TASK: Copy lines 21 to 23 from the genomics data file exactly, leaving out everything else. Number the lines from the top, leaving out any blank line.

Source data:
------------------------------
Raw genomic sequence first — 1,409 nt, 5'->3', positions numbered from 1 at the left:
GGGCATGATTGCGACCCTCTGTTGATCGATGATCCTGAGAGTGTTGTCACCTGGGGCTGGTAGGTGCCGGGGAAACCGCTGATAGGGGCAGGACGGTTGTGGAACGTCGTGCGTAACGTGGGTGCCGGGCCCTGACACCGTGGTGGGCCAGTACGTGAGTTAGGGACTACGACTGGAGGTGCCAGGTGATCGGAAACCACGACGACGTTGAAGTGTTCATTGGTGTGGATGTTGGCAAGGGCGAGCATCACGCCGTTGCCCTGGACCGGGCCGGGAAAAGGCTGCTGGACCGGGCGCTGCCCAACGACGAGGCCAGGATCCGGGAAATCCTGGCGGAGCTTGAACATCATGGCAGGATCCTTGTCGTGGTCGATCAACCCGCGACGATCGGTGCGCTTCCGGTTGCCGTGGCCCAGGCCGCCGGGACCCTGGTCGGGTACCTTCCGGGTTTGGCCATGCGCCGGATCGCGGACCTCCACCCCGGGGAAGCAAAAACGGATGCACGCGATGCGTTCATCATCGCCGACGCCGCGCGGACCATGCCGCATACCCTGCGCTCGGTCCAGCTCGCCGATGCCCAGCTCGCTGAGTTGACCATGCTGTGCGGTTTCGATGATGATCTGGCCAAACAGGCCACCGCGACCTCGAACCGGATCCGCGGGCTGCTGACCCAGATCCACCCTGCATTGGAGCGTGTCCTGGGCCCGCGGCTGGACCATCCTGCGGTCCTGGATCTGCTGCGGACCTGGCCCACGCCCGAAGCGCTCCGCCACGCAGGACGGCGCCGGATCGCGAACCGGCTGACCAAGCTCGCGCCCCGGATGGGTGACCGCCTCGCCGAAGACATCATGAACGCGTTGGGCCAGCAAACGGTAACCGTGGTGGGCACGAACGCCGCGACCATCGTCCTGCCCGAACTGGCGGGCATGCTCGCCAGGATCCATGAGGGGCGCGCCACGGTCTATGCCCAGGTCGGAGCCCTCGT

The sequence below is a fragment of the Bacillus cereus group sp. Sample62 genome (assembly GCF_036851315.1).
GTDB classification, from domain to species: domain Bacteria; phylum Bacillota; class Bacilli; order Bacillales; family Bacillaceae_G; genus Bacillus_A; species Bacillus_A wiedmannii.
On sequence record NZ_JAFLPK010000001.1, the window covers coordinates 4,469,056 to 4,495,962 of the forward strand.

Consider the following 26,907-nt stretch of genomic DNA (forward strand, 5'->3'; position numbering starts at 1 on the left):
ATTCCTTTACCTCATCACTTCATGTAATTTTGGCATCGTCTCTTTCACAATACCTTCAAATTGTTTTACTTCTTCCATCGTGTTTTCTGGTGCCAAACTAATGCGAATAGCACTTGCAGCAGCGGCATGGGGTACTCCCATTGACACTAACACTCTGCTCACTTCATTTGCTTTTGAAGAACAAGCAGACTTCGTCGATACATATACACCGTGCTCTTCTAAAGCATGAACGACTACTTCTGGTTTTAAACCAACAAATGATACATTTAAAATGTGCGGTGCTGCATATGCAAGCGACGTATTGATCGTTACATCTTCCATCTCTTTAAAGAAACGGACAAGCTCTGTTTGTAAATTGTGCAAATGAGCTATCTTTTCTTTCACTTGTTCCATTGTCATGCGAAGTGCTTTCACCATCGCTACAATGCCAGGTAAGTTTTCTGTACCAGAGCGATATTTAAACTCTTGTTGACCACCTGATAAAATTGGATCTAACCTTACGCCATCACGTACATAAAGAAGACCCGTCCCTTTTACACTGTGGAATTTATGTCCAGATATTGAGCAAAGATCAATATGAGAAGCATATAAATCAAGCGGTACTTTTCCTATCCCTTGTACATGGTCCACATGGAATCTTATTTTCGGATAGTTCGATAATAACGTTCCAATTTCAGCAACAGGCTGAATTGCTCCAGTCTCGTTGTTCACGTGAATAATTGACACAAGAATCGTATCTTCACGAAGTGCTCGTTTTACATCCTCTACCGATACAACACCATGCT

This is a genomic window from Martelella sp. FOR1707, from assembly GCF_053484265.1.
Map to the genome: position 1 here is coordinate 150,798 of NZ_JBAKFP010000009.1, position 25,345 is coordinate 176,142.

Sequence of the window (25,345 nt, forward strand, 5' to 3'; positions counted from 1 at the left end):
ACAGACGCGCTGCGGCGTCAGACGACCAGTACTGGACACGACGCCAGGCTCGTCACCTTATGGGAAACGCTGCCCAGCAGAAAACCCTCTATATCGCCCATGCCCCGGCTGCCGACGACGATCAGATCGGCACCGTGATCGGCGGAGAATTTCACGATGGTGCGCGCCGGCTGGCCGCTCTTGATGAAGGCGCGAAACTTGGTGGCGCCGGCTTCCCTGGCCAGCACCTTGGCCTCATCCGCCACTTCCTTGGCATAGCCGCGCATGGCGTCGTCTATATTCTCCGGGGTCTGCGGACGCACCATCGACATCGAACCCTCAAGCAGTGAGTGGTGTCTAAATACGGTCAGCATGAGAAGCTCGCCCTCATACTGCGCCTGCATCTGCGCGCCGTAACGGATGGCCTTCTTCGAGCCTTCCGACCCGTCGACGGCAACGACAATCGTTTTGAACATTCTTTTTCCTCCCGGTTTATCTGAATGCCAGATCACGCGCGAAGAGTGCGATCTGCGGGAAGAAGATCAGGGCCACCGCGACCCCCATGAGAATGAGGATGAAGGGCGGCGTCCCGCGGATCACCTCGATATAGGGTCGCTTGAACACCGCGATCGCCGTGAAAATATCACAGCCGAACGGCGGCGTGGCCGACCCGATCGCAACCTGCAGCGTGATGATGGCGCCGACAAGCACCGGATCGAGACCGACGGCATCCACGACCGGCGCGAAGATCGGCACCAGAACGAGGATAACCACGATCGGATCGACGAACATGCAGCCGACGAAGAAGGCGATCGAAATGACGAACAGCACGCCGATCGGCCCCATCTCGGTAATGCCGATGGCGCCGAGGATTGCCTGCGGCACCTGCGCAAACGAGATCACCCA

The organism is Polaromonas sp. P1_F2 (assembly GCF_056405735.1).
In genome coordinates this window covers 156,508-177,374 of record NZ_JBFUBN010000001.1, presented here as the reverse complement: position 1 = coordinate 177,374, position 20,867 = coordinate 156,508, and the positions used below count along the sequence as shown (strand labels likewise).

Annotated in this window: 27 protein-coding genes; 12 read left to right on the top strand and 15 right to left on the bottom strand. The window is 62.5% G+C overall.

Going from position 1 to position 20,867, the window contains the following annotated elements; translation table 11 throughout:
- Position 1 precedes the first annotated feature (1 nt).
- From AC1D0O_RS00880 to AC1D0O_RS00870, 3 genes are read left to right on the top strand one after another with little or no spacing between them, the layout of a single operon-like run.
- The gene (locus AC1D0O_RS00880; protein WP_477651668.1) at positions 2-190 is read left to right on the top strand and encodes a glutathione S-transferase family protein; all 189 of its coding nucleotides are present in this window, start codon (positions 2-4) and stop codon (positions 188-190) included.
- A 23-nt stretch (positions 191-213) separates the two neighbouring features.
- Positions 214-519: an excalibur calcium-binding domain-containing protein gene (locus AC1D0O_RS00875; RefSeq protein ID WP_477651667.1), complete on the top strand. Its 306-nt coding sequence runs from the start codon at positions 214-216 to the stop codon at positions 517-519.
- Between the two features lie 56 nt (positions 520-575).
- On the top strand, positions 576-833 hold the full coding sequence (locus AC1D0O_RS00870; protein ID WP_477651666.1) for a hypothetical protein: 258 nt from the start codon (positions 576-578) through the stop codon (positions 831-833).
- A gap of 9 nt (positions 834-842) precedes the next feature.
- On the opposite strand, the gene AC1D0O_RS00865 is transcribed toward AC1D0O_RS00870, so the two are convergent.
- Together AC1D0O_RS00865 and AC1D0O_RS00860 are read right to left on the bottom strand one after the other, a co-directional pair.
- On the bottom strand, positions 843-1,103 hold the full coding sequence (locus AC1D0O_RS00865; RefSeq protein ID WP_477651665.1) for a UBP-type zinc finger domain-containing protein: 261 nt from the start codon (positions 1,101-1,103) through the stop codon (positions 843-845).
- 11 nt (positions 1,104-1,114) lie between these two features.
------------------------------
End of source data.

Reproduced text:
- Between the two features lie 56 nt (positions 520-575).
- On the top strand, positions 576-833 hold the full coding sequence (locus AC1D0O_RS00870; protein ID WP_477651666.1) for a hypothetical protein: 258 nt from the start codon (positions 576-578) through the stop codon (positions 831-833).
- A gap of 9 nt (positions 834-842) precedes the next feature.